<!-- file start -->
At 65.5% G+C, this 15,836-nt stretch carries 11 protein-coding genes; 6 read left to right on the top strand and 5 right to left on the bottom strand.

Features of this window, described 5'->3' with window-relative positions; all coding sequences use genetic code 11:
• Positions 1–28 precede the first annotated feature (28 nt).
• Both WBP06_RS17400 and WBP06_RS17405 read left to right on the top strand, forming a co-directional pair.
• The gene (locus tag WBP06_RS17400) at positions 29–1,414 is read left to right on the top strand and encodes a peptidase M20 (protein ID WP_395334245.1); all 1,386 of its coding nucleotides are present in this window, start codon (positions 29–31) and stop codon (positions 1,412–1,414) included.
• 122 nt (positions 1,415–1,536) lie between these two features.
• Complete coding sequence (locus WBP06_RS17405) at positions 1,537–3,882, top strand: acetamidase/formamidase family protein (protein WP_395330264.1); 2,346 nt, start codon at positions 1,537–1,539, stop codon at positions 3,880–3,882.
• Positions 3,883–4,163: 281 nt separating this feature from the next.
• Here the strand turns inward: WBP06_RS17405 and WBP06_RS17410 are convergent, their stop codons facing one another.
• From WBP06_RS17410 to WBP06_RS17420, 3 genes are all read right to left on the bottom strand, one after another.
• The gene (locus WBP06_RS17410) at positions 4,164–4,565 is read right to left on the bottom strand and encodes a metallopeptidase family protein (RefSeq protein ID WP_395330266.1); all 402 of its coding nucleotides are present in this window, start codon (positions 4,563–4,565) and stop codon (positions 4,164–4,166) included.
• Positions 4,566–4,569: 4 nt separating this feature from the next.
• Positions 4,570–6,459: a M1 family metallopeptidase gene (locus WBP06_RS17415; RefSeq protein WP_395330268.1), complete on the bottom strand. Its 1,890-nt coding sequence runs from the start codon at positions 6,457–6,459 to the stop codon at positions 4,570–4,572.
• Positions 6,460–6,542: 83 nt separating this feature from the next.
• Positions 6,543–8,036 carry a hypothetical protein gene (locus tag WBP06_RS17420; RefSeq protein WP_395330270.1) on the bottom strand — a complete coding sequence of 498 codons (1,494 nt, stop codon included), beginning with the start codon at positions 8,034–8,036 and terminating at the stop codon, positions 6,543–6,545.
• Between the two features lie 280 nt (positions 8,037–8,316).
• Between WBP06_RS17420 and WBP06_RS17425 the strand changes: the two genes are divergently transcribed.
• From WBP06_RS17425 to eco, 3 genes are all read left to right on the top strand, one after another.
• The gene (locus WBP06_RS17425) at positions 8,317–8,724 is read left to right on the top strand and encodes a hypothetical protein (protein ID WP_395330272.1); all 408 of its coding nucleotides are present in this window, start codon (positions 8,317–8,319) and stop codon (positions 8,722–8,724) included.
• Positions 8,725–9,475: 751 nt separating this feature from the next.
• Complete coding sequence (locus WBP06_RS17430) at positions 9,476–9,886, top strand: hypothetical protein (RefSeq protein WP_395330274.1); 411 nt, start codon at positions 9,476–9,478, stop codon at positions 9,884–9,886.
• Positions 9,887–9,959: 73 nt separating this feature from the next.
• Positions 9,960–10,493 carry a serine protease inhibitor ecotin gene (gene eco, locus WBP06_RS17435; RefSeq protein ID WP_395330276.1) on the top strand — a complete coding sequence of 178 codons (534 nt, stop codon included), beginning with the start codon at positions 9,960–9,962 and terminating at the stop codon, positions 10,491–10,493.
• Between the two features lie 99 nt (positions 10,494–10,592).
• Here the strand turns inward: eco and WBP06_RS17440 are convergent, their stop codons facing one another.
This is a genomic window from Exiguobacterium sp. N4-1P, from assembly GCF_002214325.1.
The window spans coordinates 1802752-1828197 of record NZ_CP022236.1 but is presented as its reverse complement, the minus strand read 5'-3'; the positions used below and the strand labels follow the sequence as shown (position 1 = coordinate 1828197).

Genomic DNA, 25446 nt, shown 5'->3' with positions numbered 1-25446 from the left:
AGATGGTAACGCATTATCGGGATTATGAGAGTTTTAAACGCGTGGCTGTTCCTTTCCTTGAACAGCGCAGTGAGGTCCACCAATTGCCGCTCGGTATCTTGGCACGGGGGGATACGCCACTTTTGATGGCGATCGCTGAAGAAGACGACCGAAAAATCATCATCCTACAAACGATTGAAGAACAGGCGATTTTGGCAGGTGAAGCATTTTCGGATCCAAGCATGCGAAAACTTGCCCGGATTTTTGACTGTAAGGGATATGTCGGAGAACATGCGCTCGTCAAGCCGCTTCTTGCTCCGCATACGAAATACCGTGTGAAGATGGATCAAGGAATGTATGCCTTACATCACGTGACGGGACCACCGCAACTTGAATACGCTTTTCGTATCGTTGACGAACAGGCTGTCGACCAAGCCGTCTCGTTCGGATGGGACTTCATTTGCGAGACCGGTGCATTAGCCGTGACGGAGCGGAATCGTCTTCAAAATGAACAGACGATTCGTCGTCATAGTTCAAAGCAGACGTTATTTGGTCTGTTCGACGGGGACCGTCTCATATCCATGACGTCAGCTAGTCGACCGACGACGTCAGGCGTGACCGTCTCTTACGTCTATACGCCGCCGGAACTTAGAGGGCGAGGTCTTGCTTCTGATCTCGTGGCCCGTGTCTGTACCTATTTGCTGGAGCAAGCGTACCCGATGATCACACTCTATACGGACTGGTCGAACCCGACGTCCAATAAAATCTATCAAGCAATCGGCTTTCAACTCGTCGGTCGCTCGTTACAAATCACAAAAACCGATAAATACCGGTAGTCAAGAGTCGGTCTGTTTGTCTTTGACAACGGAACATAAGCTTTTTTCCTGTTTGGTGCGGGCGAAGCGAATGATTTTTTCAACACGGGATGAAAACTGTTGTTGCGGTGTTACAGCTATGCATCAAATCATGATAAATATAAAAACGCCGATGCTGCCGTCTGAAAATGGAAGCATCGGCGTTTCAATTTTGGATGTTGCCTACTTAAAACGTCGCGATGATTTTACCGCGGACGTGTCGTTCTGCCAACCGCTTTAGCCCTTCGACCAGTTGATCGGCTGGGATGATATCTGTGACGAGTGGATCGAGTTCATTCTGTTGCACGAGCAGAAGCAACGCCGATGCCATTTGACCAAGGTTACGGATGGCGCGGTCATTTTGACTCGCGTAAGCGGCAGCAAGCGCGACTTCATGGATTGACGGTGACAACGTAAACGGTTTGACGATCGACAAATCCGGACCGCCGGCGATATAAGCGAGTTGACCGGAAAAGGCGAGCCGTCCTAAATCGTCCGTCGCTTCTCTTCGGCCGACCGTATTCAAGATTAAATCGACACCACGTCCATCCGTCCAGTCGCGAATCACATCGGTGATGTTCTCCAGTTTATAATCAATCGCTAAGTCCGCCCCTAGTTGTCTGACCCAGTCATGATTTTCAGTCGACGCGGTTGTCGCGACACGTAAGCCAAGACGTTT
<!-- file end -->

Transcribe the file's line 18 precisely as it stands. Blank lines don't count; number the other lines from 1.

• From WBP06_RS17425 to eco, 3 genes are all read left to right on the top strand, one after another.